By Bekah Cone
When I was a child, my anxiety and depression was labeled as shyness. When I was a teenager, it was labeled as hormonal changes and when I left for college, it was the “normal” reaction to such a big life transition. Suddenly, I ran out of explanations for the symptoms I was experiencing and I knew I needed to reach out for support. Opening up to my parents seemed like the first and most important step I needed to take, but it certainly was not a planned out conversation.
The summer between my first and second year of college, I ended up in the emergency room with kidney pain. Shaking and crying uncontrollably, having difficulty breathing with my blood pressure spiking, I was sitting with my mom in the waiting room believing this was a reaction to the pain, but I knew very well this was a panic attack related to my catastrophic thought patterns. Trying to assure myself I would be out of pain soon, I knew I had to take this moment to explain to my mom that it was the anxiety and not the pain that was producing these symptoms she was witnessing. Through the hours of panic in the waiting room, I finally told my mom that I would like to see a therapist and I truly believe that moment was the starting point to a journey that would change my life in the most positive way.
I returned to Chicago to start my sophomore year of college and with the help of my parents found a list of therapists that would take my insurance. After a bit of time, I was finally able to schedule my first appointment and about a week later, I anxiously arrived, filled out my paper work, introduced myself and suddenly was found in the most vulnerable position I had ever been. To this stranger, I began explaining my symptoms and very quickly I had two diagnoses attached to my name, Generalized Anxiety Disorder and Major Depressive Disorder.
When getting diagnosed with a mental health condition, people have many different reactions. For me, it was an immediate sense of relief and validation. The lack of motivation, loss in appetite, shallow breathing, feeling of panic, constant crying and everything else I was internalizing had a name with treatment available. With this diagnosis, I thought treatment would be smooth sailing. I began my weekly talk therapy and about six weeks in, I knew it did not feel right for me. I was not building any sort of trusting relationship with this therapist and it felt like I was wasting that hour of my Friday’s each week. I convinced myself and my therapist that I was fine and did not need to keep going, so I stopped therapy with the idea that it was not for me.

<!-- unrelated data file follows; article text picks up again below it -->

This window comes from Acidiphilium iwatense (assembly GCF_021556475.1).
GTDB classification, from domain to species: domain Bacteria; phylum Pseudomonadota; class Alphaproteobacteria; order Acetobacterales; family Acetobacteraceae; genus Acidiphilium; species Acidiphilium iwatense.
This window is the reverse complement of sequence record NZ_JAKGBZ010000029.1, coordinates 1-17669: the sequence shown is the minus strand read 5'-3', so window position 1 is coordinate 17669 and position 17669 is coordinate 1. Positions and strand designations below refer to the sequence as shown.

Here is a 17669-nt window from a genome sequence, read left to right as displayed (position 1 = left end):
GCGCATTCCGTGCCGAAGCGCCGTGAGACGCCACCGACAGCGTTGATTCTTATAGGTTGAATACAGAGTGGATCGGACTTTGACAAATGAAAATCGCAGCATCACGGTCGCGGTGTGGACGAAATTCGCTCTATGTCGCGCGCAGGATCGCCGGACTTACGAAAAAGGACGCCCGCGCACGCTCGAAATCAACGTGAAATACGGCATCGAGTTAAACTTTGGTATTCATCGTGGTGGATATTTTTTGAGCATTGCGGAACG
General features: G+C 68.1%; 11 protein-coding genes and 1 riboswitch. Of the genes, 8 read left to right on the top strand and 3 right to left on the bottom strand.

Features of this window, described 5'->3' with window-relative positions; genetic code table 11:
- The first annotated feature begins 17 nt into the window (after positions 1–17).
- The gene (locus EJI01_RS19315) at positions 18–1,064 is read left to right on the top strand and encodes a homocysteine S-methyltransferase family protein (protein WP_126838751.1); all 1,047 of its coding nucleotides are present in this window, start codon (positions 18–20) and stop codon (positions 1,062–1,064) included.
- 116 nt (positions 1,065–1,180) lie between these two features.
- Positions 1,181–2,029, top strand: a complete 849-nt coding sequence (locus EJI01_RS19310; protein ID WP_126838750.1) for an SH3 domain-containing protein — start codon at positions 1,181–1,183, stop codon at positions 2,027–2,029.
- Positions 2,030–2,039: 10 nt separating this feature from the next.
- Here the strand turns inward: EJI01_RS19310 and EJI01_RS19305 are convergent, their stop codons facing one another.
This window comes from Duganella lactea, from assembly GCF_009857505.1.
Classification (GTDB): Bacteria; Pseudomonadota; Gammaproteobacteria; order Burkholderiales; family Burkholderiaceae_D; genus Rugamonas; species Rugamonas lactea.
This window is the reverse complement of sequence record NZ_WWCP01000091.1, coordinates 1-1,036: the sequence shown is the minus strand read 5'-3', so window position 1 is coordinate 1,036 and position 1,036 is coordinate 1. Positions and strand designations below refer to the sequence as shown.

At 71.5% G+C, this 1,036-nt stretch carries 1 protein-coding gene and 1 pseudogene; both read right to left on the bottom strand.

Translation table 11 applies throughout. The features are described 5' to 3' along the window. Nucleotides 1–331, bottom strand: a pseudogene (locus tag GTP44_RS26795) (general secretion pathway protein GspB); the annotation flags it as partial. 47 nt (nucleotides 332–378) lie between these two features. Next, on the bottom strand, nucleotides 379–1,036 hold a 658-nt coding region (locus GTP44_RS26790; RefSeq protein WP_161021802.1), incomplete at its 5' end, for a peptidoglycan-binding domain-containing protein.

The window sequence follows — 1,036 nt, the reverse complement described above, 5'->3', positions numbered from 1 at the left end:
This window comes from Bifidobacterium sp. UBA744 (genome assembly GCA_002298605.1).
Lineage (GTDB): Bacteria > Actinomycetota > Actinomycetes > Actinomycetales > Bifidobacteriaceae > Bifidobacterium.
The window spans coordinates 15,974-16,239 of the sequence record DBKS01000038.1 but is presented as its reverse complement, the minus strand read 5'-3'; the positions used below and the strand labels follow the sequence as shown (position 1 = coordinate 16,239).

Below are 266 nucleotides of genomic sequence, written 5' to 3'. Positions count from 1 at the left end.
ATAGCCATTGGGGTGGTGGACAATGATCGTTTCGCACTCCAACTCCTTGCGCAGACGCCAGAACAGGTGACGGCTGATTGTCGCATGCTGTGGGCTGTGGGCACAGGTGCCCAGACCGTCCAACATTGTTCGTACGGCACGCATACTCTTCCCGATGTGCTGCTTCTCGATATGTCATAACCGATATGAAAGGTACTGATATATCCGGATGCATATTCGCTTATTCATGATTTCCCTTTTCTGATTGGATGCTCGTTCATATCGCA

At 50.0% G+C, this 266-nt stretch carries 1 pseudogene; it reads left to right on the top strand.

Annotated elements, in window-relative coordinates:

For a while, I was able to function pretty well using my busy schedule to numb and ignore all the symptoms I was still experiencing. I pushed all of these feelings under the rug until there wasn’t any more space and that overflow led me to what could be best described as a mental breakdown. I talked to my mom on the phone a few times until the encouragement was strong enough to try and seek out help again. I went to the Crisis Counselor on my campus, dumped out my feelings, left and hopped right back on to the schedule I was previously on. This cycle continued for months.
The consistent ups and downs were exhausting and after about six months of this constant battle, I decided I was ready to give therapy another try. Immediately, I felt a connection with this new therapist that I had not had with my previous one and that excited me. With only a few sessions before leaving for the summer, I had no idea how important therapy would become in a few months.
That summer was probably the roughest three months of my life thus far. With both physical and emotional challenges, I came back for another year of school completely shut down. I returned to her office and was unable to sit down let alone speak without crying. I was in crisis mode, suicidal and completely hopeless. After digging deeper into the summer, I was given a third diagnosis, post traumatic stress disorder. I believe this diagnosis changed my life.
Within the first couple weeks back, I was given a new schedule of individual therapy twice a week as well as a dialectical behavioral therapy class once a week. I withdrew from the classes I had signed up for that semester and put the little bit of energy I did have into my mental health. In the individual therapy, I was introduced to a new type of therapy, eye movement desensitization and reprocessing, or EMDR, that transformed my life. Through this intensive therapy, I was able to connect past traumas I did not even know I had to trauma I had experienced that summer. Although emotionally draining, each session allowed me to connect more pieces in my personal puzzle. I gained a sense of awareness that helped me heal in a way that I did not know was possible.
It has taken years, a couple of different therapists, three diagnoses and trial and error of different types of therapy, but I sit here today writing this story in a state of hope and recovery. It has been and continues to be a process, but it is one that has shown me that there is always support out there that is worth pursuing.